Source link: https://doi.org/10.3389/fpain.2022.852916


Stroke-Like Migraine Attacks After Radiation Therapy Syndrome and Radiation Necrosis After Cerebral Proton Beam Radiation: A Case Report of Dual Radiotherapy Complications

Stroke-like migraine attacks after radiation therapy syndrome are a rare, delayed complication of cranial radiation therapy that involves migraine-like headaches and specialized neurologic disorders such as visual impairment, aphasia, hemiparesis, and unconsciousness. Tumor recurrence, radiation necrosis, and stroke may be misdiagnosed as SMART syndrome. Neuroimaging revealed SMART syndrome, and the patient was started on valproate. Images from the previous examination show the conclusion of gyriform contrast enhancements and persistent left temporo-occipital T2/FLAIR hyperintensity. We present a case of early SMART syndrome following proton beam radiotherapy, as well as the simultaneous occurrence of radiation necrosis and SMART syndrome in this individual. Radiation necrosis and SMART syndrome are well-defined radiotherapy issues, with the former less well understood. We address a potential shared pathophysiology involving endothelial cell dysfunction and impaired cerebrovascular autoregulation, as well as early SMART syndrome development.

Source link: https://doi.org/10.1177/19418744221102290


Management of migraine headaches in a chronic pain patient: A case report

Abstract – Management migraines can be difficult, particularly in the geriatric and chronic pain group, where opioid-overuse headaches and opioid-induced hypertension can be difficult. This case report explores the difficulties of treating a geriatric patient with suspected chronic migraines in comparison to other pain disorders and comorbidities.

Source link: https://doi.org/10.9740/mhc.2016.05.154


Dual occipital and supraorbital nerve stimulation for chronic migraine: a single-center experience, review of literature, and surgical considerations

In a few clinical trials for chronic migraine therapy, there has been no success in treating chronic migraine with the inability to demonstrate sufficient efficacy. To date, peripheral nerve stimulation for primary headache therapy is limited to off-label use only. With a combination of ONS and supraorbital nerve stimulation, the authors explore their hospital experience in CM therapy. Patients treated with dual ONS and SONS for CM were followed up with a follow-up ranging from 3 to 60 months. The mean decrease in headache-related visual analog scale score was 3. 92 –u00b1 2. 4. Half of the patients had to be symptom-free and return to normal functional capacity after. This is likely because of the fact that topographical paresthesia induced by combined ONS and SONS covers the area of migraine pain better than ONS alone.

Source link: https://doi.org/10.3171/2013.6.focus13233


Premorbid migraine history as a risk factor for vestibular and oculomotor baseline concussion assessment in pediatric athletes

OBJECTIVE Migraine history has recently been established as a risk factor for concussion and recovery. METHODS Pediatric patients with a documented history of migraine headache and matched controls without a history of migraine headache were given a baseline concussion assessment battery, which included the Vestibular/Ocular Motor Screening, near the point of convergence, and King-Devick tests. Similarities were also observed on K-D oculomotor results, with worse times in those suffering from migraine headache. Before the VOMS assessment, no differences were found on NPC distance or headache symptom reporting were reported. CONCLUSIONS Pediatric athletes with migraine headaches reported elevated baseline symptom provocation scores on the VOMS, according to CJ-Nors. On the K-D exam, Athletes with migraine headaches also performed worse, indicating the importance of premorbid migraine headaches as a risk factor in elevated concussion assessment results at baseline.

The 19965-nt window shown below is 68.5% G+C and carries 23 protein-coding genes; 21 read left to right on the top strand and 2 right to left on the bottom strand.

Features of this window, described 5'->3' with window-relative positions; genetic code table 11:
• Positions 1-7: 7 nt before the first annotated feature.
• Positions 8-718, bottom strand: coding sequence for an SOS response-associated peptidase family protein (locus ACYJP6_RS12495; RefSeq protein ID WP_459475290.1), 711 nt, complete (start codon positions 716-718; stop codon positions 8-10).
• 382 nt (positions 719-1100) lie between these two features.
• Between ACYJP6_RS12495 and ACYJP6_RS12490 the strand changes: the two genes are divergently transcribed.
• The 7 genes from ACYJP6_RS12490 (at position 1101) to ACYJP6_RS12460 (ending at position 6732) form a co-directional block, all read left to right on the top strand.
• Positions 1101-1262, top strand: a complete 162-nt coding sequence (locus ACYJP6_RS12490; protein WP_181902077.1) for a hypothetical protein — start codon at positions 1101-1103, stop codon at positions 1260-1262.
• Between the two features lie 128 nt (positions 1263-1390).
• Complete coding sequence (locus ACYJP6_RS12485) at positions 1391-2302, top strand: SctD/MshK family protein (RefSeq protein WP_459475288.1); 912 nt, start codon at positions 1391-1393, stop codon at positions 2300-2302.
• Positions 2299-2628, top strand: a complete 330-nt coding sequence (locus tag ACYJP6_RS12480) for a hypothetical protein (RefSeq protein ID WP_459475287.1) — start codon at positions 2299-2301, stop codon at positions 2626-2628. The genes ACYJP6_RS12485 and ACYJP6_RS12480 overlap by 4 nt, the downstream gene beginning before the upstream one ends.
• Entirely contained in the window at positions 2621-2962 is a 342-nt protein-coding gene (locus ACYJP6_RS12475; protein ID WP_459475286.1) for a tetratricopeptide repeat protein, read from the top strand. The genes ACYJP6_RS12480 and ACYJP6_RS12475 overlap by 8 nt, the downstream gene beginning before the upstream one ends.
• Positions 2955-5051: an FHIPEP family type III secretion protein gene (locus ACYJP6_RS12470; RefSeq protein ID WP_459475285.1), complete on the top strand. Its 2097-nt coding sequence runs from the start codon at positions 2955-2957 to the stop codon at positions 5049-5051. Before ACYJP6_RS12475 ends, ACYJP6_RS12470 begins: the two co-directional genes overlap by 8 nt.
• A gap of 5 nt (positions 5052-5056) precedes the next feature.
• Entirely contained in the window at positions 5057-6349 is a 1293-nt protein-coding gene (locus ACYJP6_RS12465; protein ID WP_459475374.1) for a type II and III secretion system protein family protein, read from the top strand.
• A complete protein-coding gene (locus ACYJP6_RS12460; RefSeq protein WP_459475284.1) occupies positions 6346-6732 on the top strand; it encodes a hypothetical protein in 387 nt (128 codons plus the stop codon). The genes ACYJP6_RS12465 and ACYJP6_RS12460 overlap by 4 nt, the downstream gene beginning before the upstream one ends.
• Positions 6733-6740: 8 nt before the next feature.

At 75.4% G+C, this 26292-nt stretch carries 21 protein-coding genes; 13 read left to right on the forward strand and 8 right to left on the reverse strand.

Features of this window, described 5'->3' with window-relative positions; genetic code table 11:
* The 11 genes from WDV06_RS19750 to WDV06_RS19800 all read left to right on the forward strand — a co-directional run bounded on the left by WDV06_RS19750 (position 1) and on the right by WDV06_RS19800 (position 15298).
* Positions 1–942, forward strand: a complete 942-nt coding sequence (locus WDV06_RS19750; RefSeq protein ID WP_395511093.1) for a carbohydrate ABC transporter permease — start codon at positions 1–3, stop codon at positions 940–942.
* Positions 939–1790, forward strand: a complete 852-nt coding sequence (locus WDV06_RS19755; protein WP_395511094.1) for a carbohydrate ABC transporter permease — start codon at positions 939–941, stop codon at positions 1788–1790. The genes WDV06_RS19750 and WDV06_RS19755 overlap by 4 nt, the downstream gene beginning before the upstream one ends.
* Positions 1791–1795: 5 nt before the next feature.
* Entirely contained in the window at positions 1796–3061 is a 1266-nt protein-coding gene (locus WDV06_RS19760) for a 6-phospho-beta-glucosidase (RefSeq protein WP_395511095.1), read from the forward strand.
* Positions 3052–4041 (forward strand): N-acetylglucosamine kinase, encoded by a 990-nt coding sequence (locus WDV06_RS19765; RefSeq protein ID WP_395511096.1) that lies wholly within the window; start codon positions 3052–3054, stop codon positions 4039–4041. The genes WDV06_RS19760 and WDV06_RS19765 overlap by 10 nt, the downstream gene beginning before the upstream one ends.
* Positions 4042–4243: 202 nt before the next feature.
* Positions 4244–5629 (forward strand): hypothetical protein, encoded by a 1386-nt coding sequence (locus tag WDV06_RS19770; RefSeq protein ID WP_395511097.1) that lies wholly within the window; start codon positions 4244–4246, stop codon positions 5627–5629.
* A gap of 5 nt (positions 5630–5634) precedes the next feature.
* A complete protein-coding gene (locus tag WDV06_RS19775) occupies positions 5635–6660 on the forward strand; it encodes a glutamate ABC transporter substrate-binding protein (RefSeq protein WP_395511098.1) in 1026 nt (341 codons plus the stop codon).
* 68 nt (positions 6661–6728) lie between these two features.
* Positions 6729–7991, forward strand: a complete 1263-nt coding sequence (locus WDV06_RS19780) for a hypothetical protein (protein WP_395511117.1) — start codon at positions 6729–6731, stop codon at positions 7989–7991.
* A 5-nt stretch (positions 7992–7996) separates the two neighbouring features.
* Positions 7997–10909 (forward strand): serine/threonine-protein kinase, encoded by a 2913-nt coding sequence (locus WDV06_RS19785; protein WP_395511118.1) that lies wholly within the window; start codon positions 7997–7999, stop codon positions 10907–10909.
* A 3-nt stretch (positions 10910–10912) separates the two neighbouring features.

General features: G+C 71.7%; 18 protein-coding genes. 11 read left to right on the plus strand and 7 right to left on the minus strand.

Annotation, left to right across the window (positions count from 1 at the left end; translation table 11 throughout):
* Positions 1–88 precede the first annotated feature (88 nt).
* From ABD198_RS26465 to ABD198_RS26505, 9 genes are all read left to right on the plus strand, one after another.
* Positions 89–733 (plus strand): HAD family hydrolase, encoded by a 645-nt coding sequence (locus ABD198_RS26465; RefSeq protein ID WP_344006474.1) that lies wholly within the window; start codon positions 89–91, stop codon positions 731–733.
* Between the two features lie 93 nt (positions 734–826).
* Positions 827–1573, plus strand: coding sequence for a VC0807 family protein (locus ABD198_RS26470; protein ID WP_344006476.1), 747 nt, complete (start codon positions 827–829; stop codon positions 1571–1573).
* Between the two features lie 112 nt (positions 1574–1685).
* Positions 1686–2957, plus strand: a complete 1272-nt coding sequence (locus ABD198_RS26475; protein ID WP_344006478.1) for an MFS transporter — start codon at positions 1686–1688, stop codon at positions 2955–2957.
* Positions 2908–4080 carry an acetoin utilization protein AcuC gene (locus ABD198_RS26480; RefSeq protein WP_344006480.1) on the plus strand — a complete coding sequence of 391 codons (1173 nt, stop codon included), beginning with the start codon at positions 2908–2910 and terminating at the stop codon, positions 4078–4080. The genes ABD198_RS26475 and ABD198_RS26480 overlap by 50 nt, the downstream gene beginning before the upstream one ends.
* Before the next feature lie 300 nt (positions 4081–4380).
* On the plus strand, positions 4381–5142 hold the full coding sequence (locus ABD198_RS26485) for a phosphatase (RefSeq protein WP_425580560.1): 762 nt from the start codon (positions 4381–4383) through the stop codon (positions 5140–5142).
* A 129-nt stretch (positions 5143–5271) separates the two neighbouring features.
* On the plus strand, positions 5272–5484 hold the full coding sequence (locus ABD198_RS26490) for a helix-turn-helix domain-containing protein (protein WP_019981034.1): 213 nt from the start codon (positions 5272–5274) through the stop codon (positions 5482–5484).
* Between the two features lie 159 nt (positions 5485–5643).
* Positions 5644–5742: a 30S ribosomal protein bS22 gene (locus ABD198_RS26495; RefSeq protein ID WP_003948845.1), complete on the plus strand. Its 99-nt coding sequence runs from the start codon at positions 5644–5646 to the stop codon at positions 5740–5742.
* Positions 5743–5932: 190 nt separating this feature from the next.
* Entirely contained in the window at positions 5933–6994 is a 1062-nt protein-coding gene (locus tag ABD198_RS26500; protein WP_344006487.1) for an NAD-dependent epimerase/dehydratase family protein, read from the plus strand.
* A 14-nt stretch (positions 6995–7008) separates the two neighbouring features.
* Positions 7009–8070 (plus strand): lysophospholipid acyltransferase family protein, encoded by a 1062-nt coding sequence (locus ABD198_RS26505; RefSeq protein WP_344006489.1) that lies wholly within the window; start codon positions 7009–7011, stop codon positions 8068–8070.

Source link: https://doi.org/10.3171/2018.10.peds18425


Evaluation of Efficacy, Tolerability, and Treatment Satisfaction with Almotriptan in 3 Consecutive Migraine Attacks

u2013 Satisfaction with Treatment: The aim of the open-label, multicenter Migraine study, which was published in Almogranu00ae, was to determine safety, tolerability, and satisfaction with alriptan 12. 5 mg among migraineurs who were not getting adequate results with their new acute therapy. In 33. 4% of attacks and was mild in 26. 9% at 2 h, headache pain had disappeared in 33. 4% of attacks and was mild in 26. 9% at 2 h. About 69% of patients who were highly satisfied/satisfied with alriptan therapy in general was 69%. According to the ANAES' findings, Almotriptan 12. 5 mg was safe, well-tolerated, and associated with a high rate of treatment satisfaction in patients whose previous acute migraine therapy was ineffective.

Source link: https://doi.org/10.1159/000093869

* Please keep in mind that all text is summarized by machine, we do not bear any responsibility, and you should always check original source before taking any actions

* Please keep in mind that all text is summarized by machine, we do not bear any responsibility, and you should always check original source before taking any actions